The Bike Track

One of the best places to play in Nariah when you are between the ages of 5 and 14 is the Bike Track out the back of Nariah. It’s hidden in the scrub and can sometimes be a little tricky to find, not because of how old it is or anything along those lines, but because it’s slightly temperamental and will disappear when it feels like it’s not being used as much as it would like to be used.

In short, it turns invisible when no one is using it as a kind of temper tantrum. I’m pretty sure that if it was human it would wail and flail about like a three year old whose mother or father refuses to buy it a lollipop.

When the Bike Track does throw one of these temper tantrums the council likes to send someone out to console it and try to make it visible again. They say things like:

It’s ok that no one is visiting you, no one visits the airplane in the park unless it’s market day or the Year 12 Muck Up Week.” Or
How is anyone ever going to be able to come and visit you at all if you keep turning yourself invisible?
Or my personal favourite
You will turn yourself back to being visible again, or so help me I will remove all the signage and NO ONE will come and play with you at all!

The last one is usually a last resort when everything else hasn’t worked and the kids are starting to get restless.

To be completely honest the last time the Bike Track went invisible was when I was ten, and it over heard a couple of the teenagers in their car complaining about how boring it was. It took three different council members and the promise that they would add in some new jumps and trick stuff in order for it to become visible again. The teens involved still haven’t heard the last of it and are still reminded of their failure to adhere to the age old saying: if you can’t say something nice, then don’t say anything at all.

I know this because my older brother was one of the teens who was involved.

Earlier this week the Bike Track went invisible for the first time in over five years and no one could figure out why. All the teens now knew how sensitive it was and we refuse to say anything horrible about it out loud. It was being used frequently because of the Annual Council Bike Safety Awareness campaign that involves tips on the best way to do a Superman trick on your pushbike and the best way to to remove all slime that gunks up the works when one of the ghosts from Eric’s Grandmother’s B&B decides to borrow it for a joyride, before they realise that you can actually forget how to ride a bike.

Especially if you have been dead for more then twenty years.

Ben’s Dad was the one called on to go and have a talk with the Bike Track and find out what the problem was. It took two hours of searching and a few swear words before he reported that apparently someone had been using the Bike Track on a motor bike.

Now there are very few rules that come with the Bike Track (other then you don’t insult it within hearing distance), but one of the biggies was that you don’t ride motorbikes on it. Once upon a time you had been able to but that all changed.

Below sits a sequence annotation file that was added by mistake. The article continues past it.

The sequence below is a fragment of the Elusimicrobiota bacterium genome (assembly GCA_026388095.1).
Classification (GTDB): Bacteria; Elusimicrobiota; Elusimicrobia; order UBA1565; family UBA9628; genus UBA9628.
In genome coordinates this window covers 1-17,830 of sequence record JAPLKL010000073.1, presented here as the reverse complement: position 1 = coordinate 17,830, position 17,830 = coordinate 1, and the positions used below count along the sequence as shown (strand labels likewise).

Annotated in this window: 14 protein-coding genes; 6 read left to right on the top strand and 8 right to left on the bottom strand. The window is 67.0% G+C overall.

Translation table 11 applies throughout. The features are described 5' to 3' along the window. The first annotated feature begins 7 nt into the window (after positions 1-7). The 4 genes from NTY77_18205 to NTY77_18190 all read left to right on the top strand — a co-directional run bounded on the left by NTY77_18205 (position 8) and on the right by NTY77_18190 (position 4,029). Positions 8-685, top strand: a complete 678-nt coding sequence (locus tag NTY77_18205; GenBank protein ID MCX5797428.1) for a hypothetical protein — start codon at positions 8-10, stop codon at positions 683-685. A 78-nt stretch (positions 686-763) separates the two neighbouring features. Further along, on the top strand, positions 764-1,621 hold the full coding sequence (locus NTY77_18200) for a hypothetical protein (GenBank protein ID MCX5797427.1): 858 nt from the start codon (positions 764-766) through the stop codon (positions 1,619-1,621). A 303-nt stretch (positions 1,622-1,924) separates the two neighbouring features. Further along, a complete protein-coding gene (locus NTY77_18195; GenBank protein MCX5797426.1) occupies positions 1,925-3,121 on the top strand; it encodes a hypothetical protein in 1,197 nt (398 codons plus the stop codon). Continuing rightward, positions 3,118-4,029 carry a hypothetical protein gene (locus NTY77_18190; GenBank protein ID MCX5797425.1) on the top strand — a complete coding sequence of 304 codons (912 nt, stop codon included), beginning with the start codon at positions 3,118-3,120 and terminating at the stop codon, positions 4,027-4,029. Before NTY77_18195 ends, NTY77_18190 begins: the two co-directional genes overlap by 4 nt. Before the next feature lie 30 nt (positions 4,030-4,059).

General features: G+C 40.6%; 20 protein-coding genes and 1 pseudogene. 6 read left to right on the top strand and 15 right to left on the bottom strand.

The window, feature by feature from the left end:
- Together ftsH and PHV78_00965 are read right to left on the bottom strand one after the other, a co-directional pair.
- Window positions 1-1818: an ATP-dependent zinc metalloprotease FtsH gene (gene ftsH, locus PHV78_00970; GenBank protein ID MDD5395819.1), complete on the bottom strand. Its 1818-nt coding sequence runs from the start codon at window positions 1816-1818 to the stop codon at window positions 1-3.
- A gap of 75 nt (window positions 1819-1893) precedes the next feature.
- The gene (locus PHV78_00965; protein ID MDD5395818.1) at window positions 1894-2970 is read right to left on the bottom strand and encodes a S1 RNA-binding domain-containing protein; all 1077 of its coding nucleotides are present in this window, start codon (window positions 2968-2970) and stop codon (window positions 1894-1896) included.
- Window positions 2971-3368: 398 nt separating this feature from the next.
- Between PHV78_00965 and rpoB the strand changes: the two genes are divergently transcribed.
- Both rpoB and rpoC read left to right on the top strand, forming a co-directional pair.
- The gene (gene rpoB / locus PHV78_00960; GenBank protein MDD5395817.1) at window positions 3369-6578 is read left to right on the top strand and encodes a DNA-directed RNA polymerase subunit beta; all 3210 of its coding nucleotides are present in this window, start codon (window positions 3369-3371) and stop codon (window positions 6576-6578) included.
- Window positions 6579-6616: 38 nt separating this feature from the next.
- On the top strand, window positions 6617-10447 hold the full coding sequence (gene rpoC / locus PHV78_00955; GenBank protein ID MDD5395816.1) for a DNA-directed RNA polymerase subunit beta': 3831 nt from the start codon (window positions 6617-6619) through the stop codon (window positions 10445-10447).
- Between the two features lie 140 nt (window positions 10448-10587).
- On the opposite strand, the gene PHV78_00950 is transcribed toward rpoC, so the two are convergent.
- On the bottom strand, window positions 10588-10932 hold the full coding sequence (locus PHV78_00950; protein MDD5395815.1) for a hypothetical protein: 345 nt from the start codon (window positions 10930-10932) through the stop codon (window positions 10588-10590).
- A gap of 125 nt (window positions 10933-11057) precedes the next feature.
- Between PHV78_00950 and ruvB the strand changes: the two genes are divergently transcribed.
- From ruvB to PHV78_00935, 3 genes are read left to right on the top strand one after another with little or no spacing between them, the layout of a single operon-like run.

When the Bike Track was new and just created, it was happy for motorbikes to use it. The more the merrier, right? But like all toddlers, it got too excited and threw a guy who was riding a motor bike into a tree after vibrating so much in happiness that it threw the motorbike and it’s rider clean off. The Bike Track felt horribly guilty and has since refused to allow motorbikes anywhere near it’s paths, until it was ready.

Plus it got all embarrassed because the Race Track over at the show ground saw and because the Bike Track kind of has a crush on the Race Track, it doesn’t want to do anything stupid that could ruin the potential relationship.

Normally this would have caused a problem. The Council would start complaining about the teens and their motorbikes and not thinking about other peoples feelings. We would respond saying that we don’t use the Bike Track anymore and the Bike Track can’t actually be defined as a person because it’s a series of paths created by the Council. The Council would then reply that we shouldn’t discriminate against someone because they’re different and that we would all be grounded if we kept up that tone of voice.

None of that happened though.

Ben’s Dad had an idea and started to work on plans for a Motorbike Track, not far from the Bike Track, but close enough that they could be friends.

So far the idea has passed both the Council and Bike Track and the Bike Track is beyond excited for it’s new younger sibling. All the kids are saying that when they ride the Bike Track it’s vibrating with happiness, which makes using it all the more fun.

Parents however are double checking that all kids are wearing their helmets before they leave the house.

– Grace

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